|Publication number||US7564045 B2|
|Application number||US 11/454,993|
|Publication date||Jul 21, 2009|
|Filing date||Jun 15, 2006|
|Priority date||Jun 17, 2005|
|Also published as||CN101180128A, CN101180128B, EP1912740A1, EP1912740A4, EP1912740B1, US20060289787, WO2006135306A1|
|Publication number||11454993, 454993, US 7564045 B2, US 7564045B2, US-B2-7564045, US7564045 B2, US7564045B2|
|Inventors||Per Ove Ohman, Tomas Lindstrom, Ib Mendel-Hartvig|
|Original Assignee||Amic Ab|
|Export Citation||BiBTeX, EndNote, RefMan|
|Patent Citations (35), Non-Patent Citations (2), Referenced by (1), Classifications (19), Legal Events (4)|
|External Links: USPTO, USPTO Assignment, Espacenet|
This application is a Utility application claiming priority to Swedish Application Ser. No. SE 0501397-4, filed Jun. 17, 2005, which is hereby incorporated by reference in its entirety
The present invention relates to an improved optical reader for an optical assay arrangement comprising a polymeric sample substrate provided with protruding microstructures, e.g. micropillars. The invention also relates to a polymeric sample substrate provided with protruding microstructures, and an optical assay arrangement comprising an optical reader and a polymeric sample substrate according to this invention.
Analytical and diagnostic determinations can be performed on liquid samples by means of optical assays based on the detection of analytes in a sample, such as e.g. polynucleotide analytes, receptor proteins or antiligand molecules. One important application of optical assays is the field of immunology, in which the analyte is detected with the aid of a specific antibody, which is capable of binding to the analyte to form optically detectable complexes, e.g. by labeling the analyte with a fluorophore, or by providing a fluorophore-labeled conjugate before the optical detection. The detection may be performed by means of an optical reader, which is capable of illuminating the assay support substrate with an exciting light source and of detecting the fluorescent light emitted from the fluorophores.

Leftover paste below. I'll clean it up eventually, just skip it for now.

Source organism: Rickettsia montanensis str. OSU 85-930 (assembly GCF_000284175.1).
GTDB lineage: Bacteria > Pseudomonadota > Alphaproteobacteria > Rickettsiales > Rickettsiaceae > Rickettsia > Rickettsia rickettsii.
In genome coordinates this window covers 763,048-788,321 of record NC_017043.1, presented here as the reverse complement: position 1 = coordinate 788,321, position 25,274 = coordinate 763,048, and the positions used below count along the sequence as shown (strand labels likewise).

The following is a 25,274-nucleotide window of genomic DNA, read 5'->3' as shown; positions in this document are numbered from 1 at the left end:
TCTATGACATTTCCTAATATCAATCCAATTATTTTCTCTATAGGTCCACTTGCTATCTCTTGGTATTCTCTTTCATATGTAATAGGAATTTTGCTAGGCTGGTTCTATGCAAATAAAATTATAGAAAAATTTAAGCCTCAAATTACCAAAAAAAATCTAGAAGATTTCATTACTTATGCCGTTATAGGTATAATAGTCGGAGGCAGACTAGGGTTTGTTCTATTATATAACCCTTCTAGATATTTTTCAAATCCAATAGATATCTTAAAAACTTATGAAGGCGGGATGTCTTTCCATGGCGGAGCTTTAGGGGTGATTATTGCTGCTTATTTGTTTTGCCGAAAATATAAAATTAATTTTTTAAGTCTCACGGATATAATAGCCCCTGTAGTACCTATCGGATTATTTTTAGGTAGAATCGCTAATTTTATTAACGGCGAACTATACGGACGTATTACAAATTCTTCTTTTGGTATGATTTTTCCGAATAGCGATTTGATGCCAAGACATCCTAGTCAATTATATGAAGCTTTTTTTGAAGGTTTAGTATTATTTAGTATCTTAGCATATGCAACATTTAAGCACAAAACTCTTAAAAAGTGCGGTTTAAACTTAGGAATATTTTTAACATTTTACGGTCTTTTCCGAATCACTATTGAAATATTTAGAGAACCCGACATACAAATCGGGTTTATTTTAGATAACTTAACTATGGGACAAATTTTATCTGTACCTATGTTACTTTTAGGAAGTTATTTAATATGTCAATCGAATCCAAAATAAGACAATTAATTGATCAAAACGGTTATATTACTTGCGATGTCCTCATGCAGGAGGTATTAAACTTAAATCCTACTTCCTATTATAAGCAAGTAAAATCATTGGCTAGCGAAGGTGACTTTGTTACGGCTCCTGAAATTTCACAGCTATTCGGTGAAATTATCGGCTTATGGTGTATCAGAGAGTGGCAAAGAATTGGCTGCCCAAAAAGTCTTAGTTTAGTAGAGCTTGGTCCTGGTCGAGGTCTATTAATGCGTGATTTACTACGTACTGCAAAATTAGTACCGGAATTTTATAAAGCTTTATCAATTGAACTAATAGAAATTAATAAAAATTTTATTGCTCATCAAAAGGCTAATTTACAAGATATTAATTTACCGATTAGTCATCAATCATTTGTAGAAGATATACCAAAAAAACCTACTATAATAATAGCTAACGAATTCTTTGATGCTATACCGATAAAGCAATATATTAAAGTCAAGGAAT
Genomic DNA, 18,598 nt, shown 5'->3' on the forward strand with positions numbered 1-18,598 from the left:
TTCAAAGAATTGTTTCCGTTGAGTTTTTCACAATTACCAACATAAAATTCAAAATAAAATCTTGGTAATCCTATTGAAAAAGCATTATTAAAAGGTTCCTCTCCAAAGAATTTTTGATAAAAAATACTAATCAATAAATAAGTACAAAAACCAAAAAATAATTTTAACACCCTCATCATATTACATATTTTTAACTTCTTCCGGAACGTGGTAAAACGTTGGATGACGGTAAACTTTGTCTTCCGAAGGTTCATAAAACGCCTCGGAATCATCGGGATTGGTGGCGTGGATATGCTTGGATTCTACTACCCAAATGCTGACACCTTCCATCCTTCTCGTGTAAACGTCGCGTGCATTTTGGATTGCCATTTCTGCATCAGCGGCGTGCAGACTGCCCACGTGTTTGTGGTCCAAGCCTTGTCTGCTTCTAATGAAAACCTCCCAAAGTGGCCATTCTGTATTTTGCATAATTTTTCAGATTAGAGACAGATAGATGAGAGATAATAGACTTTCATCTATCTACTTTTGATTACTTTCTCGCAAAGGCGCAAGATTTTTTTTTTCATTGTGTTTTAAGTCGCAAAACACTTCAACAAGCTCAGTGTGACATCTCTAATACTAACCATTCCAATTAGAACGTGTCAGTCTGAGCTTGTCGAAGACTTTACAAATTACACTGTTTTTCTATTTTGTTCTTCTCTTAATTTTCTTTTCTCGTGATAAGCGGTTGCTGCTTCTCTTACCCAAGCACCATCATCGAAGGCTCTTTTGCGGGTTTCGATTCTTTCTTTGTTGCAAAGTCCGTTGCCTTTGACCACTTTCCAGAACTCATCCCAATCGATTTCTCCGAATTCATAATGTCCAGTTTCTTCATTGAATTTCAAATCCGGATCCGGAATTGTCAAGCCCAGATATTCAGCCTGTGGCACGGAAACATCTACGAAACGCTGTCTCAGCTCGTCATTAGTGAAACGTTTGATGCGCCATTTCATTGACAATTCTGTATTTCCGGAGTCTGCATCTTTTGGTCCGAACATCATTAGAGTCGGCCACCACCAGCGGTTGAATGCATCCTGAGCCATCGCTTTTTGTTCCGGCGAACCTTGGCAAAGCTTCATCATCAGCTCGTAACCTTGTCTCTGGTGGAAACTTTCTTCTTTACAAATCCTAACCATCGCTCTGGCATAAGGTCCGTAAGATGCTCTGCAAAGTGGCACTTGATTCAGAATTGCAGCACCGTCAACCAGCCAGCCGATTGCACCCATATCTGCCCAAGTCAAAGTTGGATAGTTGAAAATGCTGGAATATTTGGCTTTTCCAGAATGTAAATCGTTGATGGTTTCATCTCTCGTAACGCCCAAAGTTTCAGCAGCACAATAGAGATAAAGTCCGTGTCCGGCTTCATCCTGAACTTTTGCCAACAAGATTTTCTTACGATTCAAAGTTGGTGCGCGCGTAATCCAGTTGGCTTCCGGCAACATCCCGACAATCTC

An optical assay is performed by an optical assay arrangement comprising a sample supporting substrate and an optical reader. The optical reader comprises a source and detector for electromagnetic radiation within the optical wavelength region (i.e. between approximately 40 nm and 1 mm), and suitable optical waveguiding means for focusing and filtering. The sample support comprises a substrate of e.g. a polymeric material provided with one or more reaction site areas, comprising spots or lines of probe molecules, e.g. of an antibody, providing binding sites for molecules of the analyte, i.e. the target molecules, that may be present in a sample. When the sample is brought in contact with the probe molecules on the support surface, the target molecules in the sample will react with the probe molecules on the surface of the substrate and form optically detectable spots or lines. Luminescent light will be emitted when the substrate is illuminated with the exciting light source of the optical reader, thereby indicating that a reaction has occurred between the target molecules of the sample and the probe molecules of the reaction sites.